I'm OK. Are you OK?
The Rebuttal Witnesses
Really, with all I've just said with regard to this set's packaging and lack of extras, to complain about anything further would simply be obsessive and self-destructive. I feel better for having said it, though.
Be glad that The Bob Newhart Show is now in the DVD pipeline, and rush out to purchase this excellent collection of episodes that proves the show is just as solid and funny today as it was over 30 years ago. Newhart is a classic comedian of our day, and his humor hasn't paled one bit.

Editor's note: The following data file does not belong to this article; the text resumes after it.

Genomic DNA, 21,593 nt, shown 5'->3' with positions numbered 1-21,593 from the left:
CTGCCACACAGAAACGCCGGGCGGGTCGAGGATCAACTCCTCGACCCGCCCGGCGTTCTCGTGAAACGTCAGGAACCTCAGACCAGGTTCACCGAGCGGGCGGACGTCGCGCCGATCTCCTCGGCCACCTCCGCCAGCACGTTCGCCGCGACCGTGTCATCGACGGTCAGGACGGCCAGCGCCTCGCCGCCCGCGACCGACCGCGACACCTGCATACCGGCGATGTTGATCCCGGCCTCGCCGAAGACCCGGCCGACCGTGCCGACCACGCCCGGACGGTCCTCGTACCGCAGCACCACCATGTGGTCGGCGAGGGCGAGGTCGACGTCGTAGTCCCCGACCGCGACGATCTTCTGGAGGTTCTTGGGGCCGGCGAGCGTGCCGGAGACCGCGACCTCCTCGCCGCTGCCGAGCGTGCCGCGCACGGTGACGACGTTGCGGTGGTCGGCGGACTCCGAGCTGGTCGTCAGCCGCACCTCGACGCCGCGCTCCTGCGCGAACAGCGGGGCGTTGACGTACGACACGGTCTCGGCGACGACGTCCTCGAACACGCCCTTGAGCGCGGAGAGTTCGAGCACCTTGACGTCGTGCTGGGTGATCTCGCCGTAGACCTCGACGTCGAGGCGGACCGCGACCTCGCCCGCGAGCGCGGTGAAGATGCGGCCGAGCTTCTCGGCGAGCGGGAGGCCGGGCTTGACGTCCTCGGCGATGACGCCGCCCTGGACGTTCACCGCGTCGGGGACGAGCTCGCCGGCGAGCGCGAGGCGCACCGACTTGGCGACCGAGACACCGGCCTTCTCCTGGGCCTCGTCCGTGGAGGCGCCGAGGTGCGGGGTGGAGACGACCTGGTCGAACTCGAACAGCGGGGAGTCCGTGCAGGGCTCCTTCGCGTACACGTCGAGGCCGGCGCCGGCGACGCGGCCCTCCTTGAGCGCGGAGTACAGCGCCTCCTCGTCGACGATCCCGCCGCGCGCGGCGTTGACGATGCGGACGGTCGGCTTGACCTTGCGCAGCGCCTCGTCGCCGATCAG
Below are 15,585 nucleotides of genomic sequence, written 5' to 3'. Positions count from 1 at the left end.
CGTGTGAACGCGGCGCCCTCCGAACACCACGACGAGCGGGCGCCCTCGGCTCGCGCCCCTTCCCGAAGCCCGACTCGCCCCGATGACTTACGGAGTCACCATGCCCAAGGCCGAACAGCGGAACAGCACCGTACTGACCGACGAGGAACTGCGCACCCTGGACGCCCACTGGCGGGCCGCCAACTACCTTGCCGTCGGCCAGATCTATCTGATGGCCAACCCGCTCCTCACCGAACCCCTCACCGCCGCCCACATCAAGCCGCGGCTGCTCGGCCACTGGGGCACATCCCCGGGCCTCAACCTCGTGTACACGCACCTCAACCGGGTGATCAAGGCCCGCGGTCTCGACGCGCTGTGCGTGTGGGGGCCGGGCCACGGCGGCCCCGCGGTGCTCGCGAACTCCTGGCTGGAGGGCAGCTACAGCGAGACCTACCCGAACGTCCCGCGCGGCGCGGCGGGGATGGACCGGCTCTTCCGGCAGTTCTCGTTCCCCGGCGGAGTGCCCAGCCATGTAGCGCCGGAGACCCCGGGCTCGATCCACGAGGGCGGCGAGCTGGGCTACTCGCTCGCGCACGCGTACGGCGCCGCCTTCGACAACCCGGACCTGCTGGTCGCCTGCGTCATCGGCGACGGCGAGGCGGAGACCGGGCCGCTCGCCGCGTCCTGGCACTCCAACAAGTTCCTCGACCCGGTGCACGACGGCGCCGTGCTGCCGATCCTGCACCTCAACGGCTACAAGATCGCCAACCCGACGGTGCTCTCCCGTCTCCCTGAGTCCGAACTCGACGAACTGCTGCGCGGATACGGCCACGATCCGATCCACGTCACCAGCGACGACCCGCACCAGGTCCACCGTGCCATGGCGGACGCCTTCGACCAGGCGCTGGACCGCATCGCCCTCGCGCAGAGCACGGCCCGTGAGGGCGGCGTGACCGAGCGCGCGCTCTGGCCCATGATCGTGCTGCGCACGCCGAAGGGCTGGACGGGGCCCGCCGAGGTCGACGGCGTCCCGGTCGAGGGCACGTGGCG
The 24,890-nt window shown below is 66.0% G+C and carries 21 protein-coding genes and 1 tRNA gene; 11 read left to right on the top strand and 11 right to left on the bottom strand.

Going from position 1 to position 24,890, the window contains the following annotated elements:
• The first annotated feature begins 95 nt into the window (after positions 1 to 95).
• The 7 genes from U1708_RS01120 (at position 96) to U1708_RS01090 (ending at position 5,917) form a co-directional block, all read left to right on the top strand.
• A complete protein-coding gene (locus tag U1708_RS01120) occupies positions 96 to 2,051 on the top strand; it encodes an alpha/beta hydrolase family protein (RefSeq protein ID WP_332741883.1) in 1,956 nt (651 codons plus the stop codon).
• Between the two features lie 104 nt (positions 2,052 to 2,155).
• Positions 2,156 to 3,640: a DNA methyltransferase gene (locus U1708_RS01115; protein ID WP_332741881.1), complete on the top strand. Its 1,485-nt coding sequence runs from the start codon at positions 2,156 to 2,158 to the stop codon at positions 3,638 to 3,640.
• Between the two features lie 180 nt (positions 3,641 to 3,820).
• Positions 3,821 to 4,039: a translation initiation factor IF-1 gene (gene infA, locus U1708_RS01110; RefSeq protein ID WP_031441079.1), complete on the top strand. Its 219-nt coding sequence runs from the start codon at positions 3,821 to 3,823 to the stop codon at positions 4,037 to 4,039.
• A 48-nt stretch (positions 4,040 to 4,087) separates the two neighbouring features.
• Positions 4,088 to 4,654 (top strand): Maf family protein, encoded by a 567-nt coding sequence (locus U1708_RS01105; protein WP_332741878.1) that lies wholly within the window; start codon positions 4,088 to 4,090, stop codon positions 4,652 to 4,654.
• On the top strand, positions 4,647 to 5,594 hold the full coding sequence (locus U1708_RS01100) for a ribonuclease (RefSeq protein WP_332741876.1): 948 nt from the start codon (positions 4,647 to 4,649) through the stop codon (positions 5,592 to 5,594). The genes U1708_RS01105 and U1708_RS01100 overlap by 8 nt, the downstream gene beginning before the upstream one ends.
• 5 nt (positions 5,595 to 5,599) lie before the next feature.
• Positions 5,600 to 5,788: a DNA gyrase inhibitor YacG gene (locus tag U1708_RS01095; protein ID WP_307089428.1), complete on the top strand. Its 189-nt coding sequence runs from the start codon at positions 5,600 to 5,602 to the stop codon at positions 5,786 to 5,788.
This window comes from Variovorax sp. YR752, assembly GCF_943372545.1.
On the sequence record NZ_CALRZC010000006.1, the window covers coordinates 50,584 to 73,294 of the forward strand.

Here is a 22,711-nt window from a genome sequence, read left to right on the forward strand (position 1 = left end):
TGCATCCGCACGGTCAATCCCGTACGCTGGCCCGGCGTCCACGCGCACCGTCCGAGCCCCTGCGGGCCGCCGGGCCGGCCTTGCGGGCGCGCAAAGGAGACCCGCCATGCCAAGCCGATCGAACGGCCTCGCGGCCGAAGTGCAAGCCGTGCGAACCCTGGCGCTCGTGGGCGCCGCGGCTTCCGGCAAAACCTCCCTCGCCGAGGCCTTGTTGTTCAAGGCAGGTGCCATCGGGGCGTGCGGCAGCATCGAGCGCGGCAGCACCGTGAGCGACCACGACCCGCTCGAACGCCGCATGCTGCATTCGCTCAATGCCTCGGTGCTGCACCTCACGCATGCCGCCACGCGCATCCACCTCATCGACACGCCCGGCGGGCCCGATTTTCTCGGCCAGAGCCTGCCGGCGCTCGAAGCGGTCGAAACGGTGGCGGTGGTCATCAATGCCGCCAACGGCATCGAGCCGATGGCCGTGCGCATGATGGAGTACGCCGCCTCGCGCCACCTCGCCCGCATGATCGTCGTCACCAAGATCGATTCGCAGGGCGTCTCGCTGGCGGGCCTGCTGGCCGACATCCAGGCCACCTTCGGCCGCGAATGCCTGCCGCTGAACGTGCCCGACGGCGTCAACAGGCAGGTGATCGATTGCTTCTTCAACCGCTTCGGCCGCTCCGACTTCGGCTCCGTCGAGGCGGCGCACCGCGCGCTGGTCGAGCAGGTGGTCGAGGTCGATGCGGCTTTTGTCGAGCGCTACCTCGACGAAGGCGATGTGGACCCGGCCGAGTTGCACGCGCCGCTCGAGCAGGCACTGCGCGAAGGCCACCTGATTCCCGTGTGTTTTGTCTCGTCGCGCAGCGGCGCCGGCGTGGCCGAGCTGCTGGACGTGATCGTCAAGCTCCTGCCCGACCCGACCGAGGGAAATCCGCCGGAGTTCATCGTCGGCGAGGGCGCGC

In light of the recent retail struggles that Fox has undergone with its well-intentioned but prohibitively priced boxed sets, this court is inclined to extend a measure of leniency to this very basic release. Given that Bob Newhart himself is offering his involvement in the development and delivery of additional content—a highly commendable act, incidentally—this court will expect to see some extra material in future releases. Case dismissed.